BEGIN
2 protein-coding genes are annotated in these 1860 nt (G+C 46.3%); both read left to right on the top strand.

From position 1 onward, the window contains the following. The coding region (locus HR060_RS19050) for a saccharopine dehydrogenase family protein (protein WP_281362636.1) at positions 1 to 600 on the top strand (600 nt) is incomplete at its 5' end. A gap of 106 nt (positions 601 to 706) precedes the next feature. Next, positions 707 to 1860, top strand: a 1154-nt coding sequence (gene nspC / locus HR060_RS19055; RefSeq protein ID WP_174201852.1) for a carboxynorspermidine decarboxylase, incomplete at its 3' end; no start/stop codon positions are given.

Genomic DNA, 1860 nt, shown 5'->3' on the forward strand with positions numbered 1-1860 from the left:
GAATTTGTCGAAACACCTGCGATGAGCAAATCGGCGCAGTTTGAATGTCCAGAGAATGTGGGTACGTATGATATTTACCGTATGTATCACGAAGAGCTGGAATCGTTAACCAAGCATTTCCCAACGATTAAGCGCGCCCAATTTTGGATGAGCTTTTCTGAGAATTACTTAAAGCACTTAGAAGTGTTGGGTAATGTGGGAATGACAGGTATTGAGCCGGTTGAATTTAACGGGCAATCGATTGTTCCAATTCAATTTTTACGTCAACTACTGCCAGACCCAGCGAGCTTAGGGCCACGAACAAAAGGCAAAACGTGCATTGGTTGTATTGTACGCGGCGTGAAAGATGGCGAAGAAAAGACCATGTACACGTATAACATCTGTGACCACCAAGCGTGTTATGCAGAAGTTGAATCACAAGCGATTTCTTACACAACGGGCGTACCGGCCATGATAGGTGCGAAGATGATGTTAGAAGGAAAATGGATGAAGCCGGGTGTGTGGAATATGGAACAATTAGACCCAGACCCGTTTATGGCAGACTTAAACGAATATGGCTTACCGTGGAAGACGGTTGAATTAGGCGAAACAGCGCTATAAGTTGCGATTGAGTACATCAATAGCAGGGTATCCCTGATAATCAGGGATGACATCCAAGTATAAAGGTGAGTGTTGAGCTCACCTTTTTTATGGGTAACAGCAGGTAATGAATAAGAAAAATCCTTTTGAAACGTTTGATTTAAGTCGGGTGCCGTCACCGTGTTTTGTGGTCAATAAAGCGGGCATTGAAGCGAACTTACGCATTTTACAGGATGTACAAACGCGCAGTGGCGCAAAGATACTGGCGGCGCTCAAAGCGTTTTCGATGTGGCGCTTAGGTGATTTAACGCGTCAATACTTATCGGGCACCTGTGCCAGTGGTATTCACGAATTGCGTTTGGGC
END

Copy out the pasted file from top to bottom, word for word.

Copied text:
2 protein-coding genes are annotated in these 1860 nt (G+C 46.3%); both read left to right on the top strand.

From position 1 onward, the window contains the following. The coding region (locus HR060_RS19050) for a saccharopine dehydrogenase family protein (protein WP_281362636.1) at positions 1 to 600 on the top strand (600 nt) is incomplete at its 5' end. A gap of 106 nt (positions 601 to 706) precedes the next feature. Next, positions 707 to 1860, top strand: a 1154-nt coding sequence (gene nspC / locus HR060_RS19055; RefSeq protein ID WP_174201852.1) for a carboxynorspermidine decarboxylase, incomplete at its 3' end; no start/stop codon positions are given.

Genomic DNA, 1860 nt, shown 5'->3' on the forward strand with positions numbered 1-1860 from the left:
GAATTTGTCGAAACACCTGCGATGAGCAAATCGGCGCAGTTTGAATGTCCAGAGAATGTGGGTACGTATGATATTTACCGTATGTATCACGAAGAGCTGGAATCGTTAACCAAGCATTTCCCAACGATTAAGCGCGCCCAATTTTGGATGAGCTTTTCTGAGAATTACTTAAAGCACTTAGAAGTGTTGGGTAATGTGGGAATGACAGGTATTGAGCCGGTTGAATTTAACGGGCAATCGATTGTTCCAATTCAATTTTTACGTCAACTACTGCCAGACCCAGCGAGCTTAGGGCCACGAACAAAAGGCAAAACGTGCATTGGTTGTATTGTACGCGGCGTGAAAGATGGCGAAGAAAAGACCATGTACACGTATAACATCTGTGACCACCAAGCGTGTTATGCAGAAGTTGAATCACAAGCGATTTCTTACACAACGGGCGTACCGGCCATGATAGGTGCGAAGATGATGTTAGAAGGAAAATGGATGAAGCCGGGTGTGTGGAATATGGAACAATTAGACCCAGACCCGTTTATGGCAGACTTAAACGAATATGGCTTACCGTGGAAGACGGTTGAATTAGGCGAAACAGCGCTATAAGTTGCGATTGAGTACATCAATAGCAGGGTATCCCTGATAATCAGGGATGACATCCAAGTATAAAGGTGAGTGTTGAGCTCACCTTTTTTATGGGTAACAGCAGGTAATGAATAAGAAAAATCCTTTTGAAACGTTTGATTTAAGTCGGGTGCCGTCACCGTGTTTTGTGGTCAATAAAGCGGGCATTGAAGCGAACTTACGCATTTTACAGGATGTACAAACGCGCAGTGGCGCAAAGATACTGGCGGCGCTCAAAGCGTTTTCGATGTGGCGCTTAGGTGATTTAACGCGTCAATACTTATCGGGCACCTGTGCCAGTGGTATTCACGAATTGCGTTTGGGC